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Alcoholism Recovery Program

by Dan M.

One of the first miracles of AA can be found in the story of Ebby T., before AA had even begun. It was Bill W.’s old friend from boarding school who brought to him the principles of the Oxford Group, which would lead to the development of The Twelve Steps, and it was especially the principle of working with others which would lead Bill to meet with Dr. Bob. Bill would always refer to Ebby as his sponsor. Yet Ebby did not stay sober.

He was born into a prominent family in Albany, New York in 1896. He spent his summers in Manchester, Vermont where his family had a home across the street from the parents of Lois, Bill’s future wife. She remembered seeing Ebby in his crib. In 1912 his parents enrolled him in The Burr and Burton Academy where he would meet Bill Wilson. He struggled academically, and the family decided he was not college material, although he was an avid reader and was considered bright. He went to work in the family manufacturing business. By this time, he was getting into trouble with alcohol.

Ebby’s brother, Jack, was mayor of Albany, as had been their uncle and grandfather. In 1932 Jack was a candidate for Governor of New York. It was best for him that Ebby leave Albany for Manchester. Of course, Ebby’s problems didn’t end, and he was soon in trouble with the law in that city too. On his third arrest for drunken behavior, he was facing  six months in jail. The judge, however, was the father of Ebby’s acquaintance, Cebra Graves, who was in the Oxford Group. The judge agreed to release Ebby into the custody of Rowland Hazard, a prominent citizen, also in the Oxford Group. (Hazard appears on page 26 of The Big Book when he consults Carl Jung and learns the necessity of spirituality for recovery.) Thus Ebby was surrounded by Oxford Group friends where he tasted sobriety for the first time.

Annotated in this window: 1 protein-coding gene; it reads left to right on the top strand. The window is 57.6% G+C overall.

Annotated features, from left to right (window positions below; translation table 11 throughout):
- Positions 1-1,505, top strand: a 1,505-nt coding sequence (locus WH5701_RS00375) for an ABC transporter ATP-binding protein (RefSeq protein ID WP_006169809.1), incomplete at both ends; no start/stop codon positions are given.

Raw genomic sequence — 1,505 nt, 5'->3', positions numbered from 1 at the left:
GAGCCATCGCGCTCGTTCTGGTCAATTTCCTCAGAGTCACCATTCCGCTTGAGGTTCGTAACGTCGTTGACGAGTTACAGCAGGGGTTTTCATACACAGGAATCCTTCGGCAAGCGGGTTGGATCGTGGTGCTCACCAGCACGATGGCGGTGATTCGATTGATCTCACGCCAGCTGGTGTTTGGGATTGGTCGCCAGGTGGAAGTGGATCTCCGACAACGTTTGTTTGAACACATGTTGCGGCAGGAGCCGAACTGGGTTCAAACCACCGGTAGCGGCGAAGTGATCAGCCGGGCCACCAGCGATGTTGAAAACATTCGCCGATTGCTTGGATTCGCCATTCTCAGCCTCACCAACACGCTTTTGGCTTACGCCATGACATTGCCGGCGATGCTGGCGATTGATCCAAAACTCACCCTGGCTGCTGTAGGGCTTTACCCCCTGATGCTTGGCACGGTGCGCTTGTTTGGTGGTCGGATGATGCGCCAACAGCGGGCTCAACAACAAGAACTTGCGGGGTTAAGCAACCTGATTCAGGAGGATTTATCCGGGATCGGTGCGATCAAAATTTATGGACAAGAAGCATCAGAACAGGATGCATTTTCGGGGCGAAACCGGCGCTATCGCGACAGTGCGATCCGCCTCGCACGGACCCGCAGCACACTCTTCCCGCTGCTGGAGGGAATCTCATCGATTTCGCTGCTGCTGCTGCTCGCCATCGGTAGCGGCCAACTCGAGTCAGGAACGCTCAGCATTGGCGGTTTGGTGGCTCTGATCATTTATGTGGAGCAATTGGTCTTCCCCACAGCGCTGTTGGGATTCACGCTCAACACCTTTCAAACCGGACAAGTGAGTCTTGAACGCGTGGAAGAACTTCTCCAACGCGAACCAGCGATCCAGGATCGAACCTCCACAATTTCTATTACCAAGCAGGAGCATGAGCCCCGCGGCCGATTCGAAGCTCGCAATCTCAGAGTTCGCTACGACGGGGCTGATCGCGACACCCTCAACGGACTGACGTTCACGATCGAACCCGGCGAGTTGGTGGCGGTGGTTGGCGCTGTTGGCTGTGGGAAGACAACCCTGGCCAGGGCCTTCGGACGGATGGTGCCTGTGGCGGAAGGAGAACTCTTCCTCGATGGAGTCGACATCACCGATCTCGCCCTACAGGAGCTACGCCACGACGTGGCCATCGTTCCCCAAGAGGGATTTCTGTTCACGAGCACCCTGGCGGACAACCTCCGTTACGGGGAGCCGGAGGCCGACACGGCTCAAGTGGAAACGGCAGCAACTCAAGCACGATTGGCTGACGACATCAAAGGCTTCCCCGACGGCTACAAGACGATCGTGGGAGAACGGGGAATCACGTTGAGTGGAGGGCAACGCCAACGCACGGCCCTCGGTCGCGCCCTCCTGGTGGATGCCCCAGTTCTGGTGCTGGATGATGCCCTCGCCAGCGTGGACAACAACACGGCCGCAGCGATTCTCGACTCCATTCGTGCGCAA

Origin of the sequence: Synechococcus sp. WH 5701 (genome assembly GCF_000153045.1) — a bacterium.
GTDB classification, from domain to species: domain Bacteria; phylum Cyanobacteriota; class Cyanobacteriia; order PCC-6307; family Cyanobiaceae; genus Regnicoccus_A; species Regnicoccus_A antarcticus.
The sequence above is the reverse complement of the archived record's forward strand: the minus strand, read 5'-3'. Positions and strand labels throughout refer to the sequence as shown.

As he grew in the program, he heard that his old friend Bill was at the end of his rope and decided to pay him a call. Anyone who has read the Big Book knows what happened then. Ebby gave Bill hope, which led to his going back to Townes hospital where he had a spiritual awakening. When Bill, in turn, practiced the principle of working with others, he visited Dr. Bob in the same way Ebby had come to him. This was the beginning of Alcoholics Anonymous.  It’s worth noting that Ebby continued to struggle with sobriety. Twenty five years later, when Bill introduced Ebby as his sponsor in the 1960 convention, Ebby was seven years sober, and there are stories that he drank again after that. He died in 1966 from emphysema. Bill reflected that “Ebby had been enabled to bring me the gift of grace because he could reach me at depth through the language of the heart.”